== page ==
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    Injuries in professional dancing

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    Dance is a physically demanding sport and art form. Dancers are considered not only performers but athletes as well due to the flexibility, strength, and power needed to perform. Because it is such a high-intensity sport, dancers are often injured. Injury can be fatal to a professional dancing career. As more studies are conducted about this topic hopefully the knowledge can lead to reduced injury occurrence.

    This essay will explore different attributes of dance-related injury for pre-professional and professional dancers in the styles of ballet and modern. Most dancers typically begin their dance education very young, some even as young as two or three years old. An evident passion and talent for dance inspires some children to enroll in ballet schools, which exist so that children can begin training seriously at a young age.

    Children attend these schools with the hope of becoming professional dancers someday, and they work hard to achieve their goals. For this reason, these dancers are considered pre-professional as the goal is that they’ll work in a professional company at some point. The students work similar hours to professionals, anywhere in the range of 6-45 hours a week, depending on age and skill, to replicate the demands of a professional company (Caine, Goodwin, Caine, & Bergeron, 2015).

    Due to the high demands of these specialized programs, pre-professional dancers experience injuries comparable to those of professionals. It was discovered that 41.2-77% of surveyed participants experienced an injury at least once during the duration of the study, with the most common injuries among pre-professionals being strains, sprains, and overuse injuries (Caine et al., 2015). Overuse injuries are commonly seen amongst professional dancers as well.

    According to a 10-year study of a single professional dance company, 76% of all injuries that occurred were due to overuse (Ramkumar, Farber, Arnouk, Varner, & McCulloch, 2016). This is shocking because overuse injuries are mostly preventable. A possible solution to this dilemma is the theory that early injury detection and intervention would be an effective way to reduce injury occurrence, although more research would be needed to establish the validity (Caine et al., 2015; Jacobs, 2017).

    By determining ways to reduce or prevent injury, pre-professional and professional dancers would not have to take time off or alter their training to nurse an injury. In addition, dance companies that provide medical care and/or insurance for their dancers wouldn’t have to pay the fees associated with the medical care of a serious injury.

    Injury reduction would lead to an overall healthier corps of dancers, thus the companies would have a more significant repertoire, and potentially extending their careers. Due to the nature of dance, most of the pressure is placed on the feet; more so than any other appendage. Foot injuries are most common, particularly sprains and strains (Caine et al., 2015; Ramkumar et al., 2016). These particular injuries can also be a result of overuse.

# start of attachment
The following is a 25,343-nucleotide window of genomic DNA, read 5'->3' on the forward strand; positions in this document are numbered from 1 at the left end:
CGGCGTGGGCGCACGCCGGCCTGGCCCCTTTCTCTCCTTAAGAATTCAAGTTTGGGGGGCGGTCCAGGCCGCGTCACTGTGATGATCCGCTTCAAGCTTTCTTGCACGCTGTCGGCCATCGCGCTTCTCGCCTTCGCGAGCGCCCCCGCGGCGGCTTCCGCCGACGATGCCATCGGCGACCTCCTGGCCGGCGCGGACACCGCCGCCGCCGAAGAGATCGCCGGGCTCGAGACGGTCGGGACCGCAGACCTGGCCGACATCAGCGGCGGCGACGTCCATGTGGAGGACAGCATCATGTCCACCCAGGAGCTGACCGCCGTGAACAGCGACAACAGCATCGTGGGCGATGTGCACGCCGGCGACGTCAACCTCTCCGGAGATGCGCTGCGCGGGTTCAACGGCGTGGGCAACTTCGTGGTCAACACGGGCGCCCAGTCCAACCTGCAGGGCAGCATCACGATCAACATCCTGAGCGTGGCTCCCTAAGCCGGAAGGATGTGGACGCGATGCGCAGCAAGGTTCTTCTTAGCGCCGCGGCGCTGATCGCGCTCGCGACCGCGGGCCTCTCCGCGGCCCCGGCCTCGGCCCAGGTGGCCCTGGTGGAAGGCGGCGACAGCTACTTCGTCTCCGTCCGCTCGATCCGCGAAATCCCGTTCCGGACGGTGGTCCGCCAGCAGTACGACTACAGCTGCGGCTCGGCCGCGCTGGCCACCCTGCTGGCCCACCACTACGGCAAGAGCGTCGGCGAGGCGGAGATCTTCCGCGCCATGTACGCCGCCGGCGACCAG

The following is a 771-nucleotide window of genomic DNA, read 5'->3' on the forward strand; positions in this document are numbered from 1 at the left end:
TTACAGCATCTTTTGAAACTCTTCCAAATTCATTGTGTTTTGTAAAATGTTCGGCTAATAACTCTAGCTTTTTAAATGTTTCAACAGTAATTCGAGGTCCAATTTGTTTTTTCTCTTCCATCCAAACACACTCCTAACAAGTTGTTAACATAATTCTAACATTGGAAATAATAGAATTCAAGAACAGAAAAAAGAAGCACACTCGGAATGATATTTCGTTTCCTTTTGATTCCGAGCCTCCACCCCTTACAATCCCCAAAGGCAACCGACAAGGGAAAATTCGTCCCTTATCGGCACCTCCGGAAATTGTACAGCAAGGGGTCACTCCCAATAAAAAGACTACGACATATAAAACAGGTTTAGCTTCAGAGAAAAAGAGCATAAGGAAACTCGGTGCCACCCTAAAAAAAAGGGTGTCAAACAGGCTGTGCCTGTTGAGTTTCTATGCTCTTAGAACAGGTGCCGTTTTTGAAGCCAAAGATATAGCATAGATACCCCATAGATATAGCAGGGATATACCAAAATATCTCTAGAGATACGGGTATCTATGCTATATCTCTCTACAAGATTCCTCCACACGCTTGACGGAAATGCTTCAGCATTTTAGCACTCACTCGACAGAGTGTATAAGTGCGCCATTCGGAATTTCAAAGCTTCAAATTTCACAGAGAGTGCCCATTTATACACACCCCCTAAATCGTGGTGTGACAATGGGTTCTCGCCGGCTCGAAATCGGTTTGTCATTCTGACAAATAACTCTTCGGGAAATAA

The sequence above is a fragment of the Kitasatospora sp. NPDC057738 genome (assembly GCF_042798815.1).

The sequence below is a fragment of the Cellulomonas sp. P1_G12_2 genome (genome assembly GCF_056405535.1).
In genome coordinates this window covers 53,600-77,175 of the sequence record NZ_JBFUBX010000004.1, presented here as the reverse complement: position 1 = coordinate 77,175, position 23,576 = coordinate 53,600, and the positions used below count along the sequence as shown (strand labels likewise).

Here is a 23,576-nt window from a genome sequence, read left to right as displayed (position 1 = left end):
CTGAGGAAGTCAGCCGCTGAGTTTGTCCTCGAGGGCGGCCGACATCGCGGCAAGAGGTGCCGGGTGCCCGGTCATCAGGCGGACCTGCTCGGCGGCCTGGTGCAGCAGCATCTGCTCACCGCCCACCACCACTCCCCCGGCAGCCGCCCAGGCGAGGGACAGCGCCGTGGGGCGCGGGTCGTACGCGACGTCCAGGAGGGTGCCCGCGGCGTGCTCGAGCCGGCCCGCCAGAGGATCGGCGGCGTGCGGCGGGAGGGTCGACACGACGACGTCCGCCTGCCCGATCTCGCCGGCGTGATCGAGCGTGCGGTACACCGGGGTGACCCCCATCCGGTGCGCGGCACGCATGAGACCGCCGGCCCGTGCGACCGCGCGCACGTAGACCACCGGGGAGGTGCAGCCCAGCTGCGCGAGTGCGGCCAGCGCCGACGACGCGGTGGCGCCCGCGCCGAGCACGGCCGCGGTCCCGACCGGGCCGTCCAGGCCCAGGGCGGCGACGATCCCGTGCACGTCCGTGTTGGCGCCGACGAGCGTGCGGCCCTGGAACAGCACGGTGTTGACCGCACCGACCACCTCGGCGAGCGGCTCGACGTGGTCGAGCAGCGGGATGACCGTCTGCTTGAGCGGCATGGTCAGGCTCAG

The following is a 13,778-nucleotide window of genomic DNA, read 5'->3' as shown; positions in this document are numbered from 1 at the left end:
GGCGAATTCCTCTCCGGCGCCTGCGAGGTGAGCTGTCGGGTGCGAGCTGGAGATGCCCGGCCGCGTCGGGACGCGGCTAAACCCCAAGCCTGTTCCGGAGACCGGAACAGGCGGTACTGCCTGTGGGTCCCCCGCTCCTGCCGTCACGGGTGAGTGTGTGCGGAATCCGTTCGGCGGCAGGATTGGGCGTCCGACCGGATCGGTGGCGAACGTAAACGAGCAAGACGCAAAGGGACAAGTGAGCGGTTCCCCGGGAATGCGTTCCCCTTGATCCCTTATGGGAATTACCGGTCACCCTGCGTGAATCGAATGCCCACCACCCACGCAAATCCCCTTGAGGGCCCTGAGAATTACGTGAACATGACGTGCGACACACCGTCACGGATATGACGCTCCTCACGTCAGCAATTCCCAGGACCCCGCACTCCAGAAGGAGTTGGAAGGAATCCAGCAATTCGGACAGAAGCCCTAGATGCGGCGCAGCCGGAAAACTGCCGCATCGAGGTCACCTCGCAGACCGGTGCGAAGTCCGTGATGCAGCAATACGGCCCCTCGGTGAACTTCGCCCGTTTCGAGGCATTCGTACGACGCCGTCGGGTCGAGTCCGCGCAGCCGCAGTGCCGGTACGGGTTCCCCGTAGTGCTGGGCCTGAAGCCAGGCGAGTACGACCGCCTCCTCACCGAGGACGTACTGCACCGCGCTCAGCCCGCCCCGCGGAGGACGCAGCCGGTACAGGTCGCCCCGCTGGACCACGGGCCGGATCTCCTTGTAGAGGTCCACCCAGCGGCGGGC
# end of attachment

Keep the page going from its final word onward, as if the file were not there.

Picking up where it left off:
In addition, the greater the number of years a dancer has been dancing and their professional rank can influence the risk of injury (Jacobs, 2017). It has become accepted that injury and pain is just an aspect of a professional dance career. One study concluded that almost 25% of professional dancers experience some type of persistent injury, and unfortunately, many dancers disregard the pain in their bodies (Jacobs, 2017). An injury can mean the end of a dancer’s career, so some dancers fail to report an injury in the hope that it will resolve on its own. One study of professional ballet and modern dance companies found that 15% of dancers don’t report their injuries (Jacobs, 2017).

    This can be for a variety of reasons such as the pain is manageable, fear of role and/or job loss, dancers didn’t want to stop dancing during the time of recovery, etc. It appears that, at least for the time being, injury is a normal part of the lives of pre-professional and professional dancers. Most commonly, injuries affecting the feet, which include various strains and sprains are the most prevalent. Although it is accepted that injury is par for the course when it comes to dancing, this shouldn’t be the norm.

    As more research emerges, it will hopefully provide additional preventative measures to help keep dancers of the elite level healthy, whether professional or pre-professional. By limiting/preventing injury, dancers should, theoretically, have longer careers, thereby allowing dancers to continue doing what they love, which makes this research truly meaningful.

    This essay was written by a fellow student. You may use it as a guide or sample for writing your own paper, but remember to cite it correctly. Don’t submit it as your own as it will be considered plagiarism.

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    Injuries in professional dancing. (2022, Dec 22). Retrieved from

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